A Brighter Baird

Wealth management firm is enjoying its updated digs

Sixteen years after moving into their Evansville office at 110 Main St., officials with Baird decided it was time for a makeover.

The job was so extensive that the wealth management company had to relocate. From March through October 2023, team members worked two blocks away at Innovation Pointe. They say that inconvenience was worth it because the renovations awaiting them back home offer a bright, contemporary environment for clients as well as staff.

Designed and built by The Redmond Company in Waukesha, Wisconsin (Baird is based in Milwaukee, Wisconsin), the refreshed office is warm and welcoming. Starting in the lobby, those entering are greeted by a two-story wooden wall highlighting company values, such as “respect,” “trust,” “integrity is irreplaceable,” and “employee-owned.”

Steps off the lobby is the boardroom, with blue hues and large windows, outfitted with the latest technology required for remote conferencing, plus more wall wisdom — “How you win is as important as if you win,” a quote says. “Winning at all costs is not what we’re about.”

Smaller suites throughout the property allow Baird’s staff of about 50 to work in tandem.

“We were already a highly collaborative group, but the remodel has facilitated a bit more of that, just on a daily basis,” says Baird Market Director Phillip Roberts. “The other challenge we were facing (before the renovation) was just general efficiency of the space. We didn’t change the footprint of the building at all, but we moved every wall within it to create more offices, more workstations, and the opportunity to continue to grow our team.”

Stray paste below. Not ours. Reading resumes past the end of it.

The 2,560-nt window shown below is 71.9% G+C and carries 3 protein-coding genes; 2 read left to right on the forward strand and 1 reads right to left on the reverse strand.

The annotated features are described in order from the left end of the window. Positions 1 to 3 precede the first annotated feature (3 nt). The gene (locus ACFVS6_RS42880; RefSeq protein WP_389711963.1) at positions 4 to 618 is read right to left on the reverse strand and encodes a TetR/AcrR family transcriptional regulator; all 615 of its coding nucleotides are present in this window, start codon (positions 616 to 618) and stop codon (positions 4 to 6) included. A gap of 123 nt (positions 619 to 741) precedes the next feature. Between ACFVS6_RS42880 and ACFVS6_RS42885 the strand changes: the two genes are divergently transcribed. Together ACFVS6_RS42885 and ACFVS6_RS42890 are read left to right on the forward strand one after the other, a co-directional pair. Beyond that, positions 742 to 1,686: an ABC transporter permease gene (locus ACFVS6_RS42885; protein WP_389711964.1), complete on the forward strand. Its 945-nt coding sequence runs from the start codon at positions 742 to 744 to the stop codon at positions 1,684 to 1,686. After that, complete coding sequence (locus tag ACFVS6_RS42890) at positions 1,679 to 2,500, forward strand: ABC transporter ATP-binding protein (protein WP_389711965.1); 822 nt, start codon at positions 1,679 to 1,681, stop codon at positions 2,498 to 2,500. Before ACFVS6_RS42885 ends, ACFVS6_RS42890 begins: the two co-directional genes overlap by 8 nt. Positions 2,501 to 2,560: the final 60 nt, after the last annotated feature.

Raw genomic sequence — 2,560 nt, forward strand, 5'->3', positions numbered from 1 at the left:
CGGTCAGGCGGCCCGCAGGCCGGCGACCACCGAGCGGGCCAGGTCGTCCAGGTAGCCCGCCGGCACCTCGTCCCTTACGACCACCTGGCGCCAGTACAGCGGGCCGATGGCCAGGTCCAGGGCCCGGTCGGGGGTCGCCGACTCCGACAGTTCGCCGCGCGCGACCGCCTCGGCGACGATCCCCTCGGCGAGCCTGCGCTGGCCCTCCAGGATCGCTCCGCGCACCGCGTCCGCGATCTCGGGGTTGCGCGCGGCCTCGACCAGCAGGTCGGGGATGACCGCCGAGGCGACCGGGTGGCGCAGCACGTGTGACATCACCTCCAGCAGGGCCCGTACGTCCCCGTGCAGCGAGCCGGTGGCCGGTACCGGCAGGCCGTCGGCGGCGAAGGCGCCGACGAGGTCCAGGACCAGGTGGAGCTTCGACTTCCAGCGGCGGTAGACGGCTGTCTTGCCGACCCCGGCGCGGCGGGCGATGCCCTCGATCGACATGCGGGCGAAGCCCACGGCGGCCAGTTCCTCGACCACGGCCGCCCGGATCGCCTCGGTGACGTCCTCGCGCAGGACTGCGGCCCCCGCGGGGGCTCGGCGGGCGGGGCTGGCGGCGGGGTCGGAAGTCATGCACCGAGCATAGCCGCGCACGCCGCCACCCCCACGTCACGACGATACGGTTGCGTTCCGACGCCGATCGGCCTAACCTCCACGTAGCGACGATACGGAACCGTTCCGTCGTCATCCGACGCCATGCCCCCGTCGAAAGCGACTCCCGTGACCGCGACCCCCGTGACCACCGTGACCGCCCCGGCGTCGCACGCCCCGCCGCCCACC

Kristen Runyon, Phillip Roberts, and Libby Wagner

“We have the ability to schedule a great space to meet with our clients,” adds Libby Wagner, branch administrative supervisor. “And the design is very fresh, modern, and clean.”

Blue color schemes replace the office’s prior dark, outdated tones. Associates are enjoying that change, as well as a refurbished second-floor break room and cafe above the lobby.
“It definitely feels bigger, and brighter without question,” Roberts says, and he points down an office hallway. “This is a great example — it used to be nothing but drywall all the way down, and now it’s glass. You have a lot of natural light streaming in, and it lights the space up.”


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